The population in the US and worldwide is aging rapidly~ the United Nations estimates that by 2050, for the first time in history, the population f older people will exceed the population of younger people. At the same time, obesity is rapidly reaching epidemic proportions. The World Health Organization states that worldwide, obesity has doubled since 1980, and in 2008, 1.5 billion adults were obese. The combination of an aging, overweight population has serious implications for cognitive health, as aging and obesity are both associated with cognitive decline, as are risk factors that are increased by both aging and obesity, such as insulin resistance and hypertension. Poor cognitive function is a significant public health concern, particularly in older adults, because it can reduce an individual's ability o perform activities of daily living or follow prescribed health care activities, leads to increased institutionalization and loss of independence. There is good evidence that aerobic exercise benefits cognitive function in older adults. Exercise also improves glucose regulation and insulin sensitivity, and may lower inflammation, all potential mechanisms for exercise-induced improvement in cognition. Intentional weight loss through reduced caloric intake improves metabolic risk factors for cognitive decline more than exercise alone, suggesting that weight and fat loss may enhance the cognitive benefits of exercise. However, whether weight loss is safe and healthy for older adults is a matter of controversy, and some studies actually show that higher body weight is associated with better cognition in older adults. Thus, it is unknown whether adding caloric restriction to an aerobic exercise intervention provides an additive benefit on cognition, and brain structure and function, beyond exercise alone in obese older adults. The proposed study addresses concerns of national and worldwide health significance by investigating the effects of adding weight loss to exercise in obese older adults as a potential avenue for remediation of obesity-related cognitive decline in older adults. This study also provides an excellent avenue for training for the candidate, whose overall career goal is to become an independent clinical and translational researcher. Her strong background in cognitive neuroimaging of aging will be augmented by training in clinical trial research and behavioral weight loss interventions~ new analysis techniques~ and knowledge of obesity, dementia, and other geriatric syndromes. This training will allow her to design new trials that further investigate the relationships between modifiable risk factors for metabolic disease and the brain and cognition.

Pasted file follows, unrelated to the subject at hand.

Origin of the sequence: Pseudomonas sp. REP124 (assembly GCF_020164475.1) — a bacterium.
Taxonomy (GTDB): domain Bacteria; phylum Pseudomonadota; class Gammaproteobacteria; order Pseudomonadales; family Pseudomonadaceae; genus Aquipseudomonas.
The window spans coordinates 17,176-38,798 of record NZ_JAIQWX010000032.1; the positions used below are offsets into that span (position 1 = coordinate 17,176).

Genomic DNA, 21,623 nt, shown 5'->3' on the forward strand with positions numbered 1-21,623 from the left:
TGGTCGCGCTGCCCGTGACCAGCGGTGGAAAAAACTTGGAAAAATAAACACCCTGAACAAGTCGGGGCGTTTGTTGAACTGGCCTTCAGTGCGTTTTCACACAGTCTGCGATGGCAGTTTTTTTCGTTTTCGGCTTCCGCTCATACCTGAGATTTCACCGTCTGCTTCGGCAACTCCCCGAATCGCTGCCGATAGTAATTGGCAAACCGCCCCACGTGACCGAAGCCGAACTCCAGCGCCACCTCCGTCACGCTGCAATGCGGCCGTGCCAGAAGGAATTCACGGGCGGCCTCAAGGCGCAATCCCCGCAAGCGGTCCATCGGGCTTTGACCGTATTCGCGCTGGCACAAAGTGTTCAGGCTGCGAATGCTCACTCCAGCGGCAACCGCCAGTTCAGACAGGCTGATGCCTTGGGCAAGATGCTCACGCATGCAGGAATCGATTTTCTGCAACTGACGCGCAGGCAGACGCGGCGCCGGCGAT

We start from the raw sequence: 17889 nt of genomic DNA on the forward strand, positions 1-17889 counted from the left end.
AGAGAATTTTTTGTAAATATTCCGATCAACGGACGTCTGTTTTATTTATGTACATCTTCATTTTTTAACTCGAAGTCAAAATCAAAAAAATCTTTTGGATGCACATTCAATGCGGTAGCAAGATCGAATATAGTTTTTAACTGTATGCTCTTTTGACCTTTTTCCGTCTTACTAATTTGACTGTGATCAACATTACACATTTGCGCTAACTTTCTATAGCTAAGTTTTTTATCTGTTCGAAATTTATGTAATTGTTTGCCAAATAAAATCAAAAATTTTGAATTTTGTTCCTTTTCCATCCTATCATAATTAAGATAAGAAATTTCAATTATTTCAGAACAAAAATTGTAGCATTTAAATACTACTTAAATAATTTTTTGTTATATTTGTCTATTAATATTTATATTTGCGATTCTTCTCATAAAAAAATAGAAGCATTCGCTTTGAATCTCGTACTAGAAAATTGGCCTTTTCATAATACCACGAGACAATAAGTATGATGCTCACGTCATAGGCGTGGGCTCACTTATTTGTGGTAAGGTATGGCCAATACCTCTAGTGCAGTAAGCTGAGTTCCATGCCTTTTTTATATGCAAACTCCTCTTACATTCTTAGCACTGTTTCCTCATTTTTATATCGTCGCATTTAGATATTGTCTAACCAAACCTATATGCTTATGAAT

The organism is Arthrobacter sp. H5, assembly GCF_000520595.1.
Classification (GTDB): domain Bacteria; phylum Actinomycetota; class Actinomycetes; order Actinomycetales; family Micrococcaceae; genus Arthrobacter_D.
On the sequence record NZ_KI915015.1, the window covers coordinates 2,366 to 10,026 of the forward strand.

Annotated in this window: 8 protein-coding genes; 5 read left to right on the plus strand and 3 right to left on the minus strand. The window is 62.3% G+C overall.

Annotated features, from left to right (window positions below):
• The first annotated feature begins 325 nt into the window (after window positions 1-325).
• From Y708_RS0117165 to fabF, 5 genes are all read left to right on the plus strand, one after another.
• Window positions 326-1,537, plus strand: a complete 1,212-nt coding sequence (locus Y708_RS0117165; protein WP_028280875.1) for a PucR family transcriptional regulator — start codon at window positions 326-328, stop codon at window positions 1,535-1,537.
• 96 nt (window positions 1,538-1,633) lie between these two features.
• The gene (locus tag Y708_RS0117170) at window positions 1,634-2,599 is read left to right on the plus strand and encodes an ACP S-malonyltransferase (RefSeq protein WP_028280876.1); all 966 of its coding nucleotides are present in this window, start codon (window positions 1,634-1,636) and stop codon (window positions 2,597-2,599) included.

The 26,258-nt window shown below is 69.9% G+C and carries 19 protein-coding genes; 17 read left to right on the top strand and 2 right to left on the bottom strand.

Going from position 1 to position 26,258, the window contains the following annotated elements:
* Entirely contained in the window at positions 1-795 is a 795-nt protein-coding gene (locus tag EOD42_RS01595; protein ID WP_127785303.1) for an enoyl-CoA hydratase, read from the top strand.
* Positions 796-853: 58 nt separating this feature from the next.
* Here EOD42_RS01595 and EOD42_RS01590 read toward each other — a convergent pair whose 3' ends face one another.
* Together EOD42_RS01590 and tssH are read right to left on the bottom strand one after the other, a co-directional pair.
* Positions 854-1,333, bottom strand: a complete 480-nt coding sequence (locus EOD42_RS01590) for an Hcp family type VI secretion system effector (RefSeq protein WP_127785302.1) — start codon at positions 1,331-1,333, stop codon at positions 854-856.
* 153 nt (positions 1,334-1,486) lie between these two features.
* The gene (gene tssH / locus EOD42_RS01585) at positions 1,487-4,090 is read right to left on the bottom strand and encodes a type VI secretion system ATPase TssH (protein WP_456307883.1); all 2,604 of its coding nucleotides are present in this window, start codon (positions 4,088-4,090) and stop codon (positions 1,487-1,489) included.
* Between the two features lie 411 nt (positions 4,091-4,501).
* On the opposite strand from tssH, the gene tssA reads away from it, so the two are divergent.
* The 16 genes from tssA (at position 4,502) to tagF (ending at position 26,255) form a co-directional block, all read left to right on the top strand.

The combination of an aging, overweight population has serious implications for cognitive health, as obesity and its related health complications, are linked with an increased risk for aging-related dementia. Poor cognitive function is a public health concern, particularly in older adults, because it can reduce an individual's ability to perform activities of daily living or follow health care regimens, which in turn can lead to loss o independence. Exercise and weight loss show promise as a means to improve cognitive function, but exercise may not be safe for obese older adults. A better understanding of how exercise and weight loss affect cognitive function may provide a potential avenue for remediation of obesity-related cognitive decline in older adults.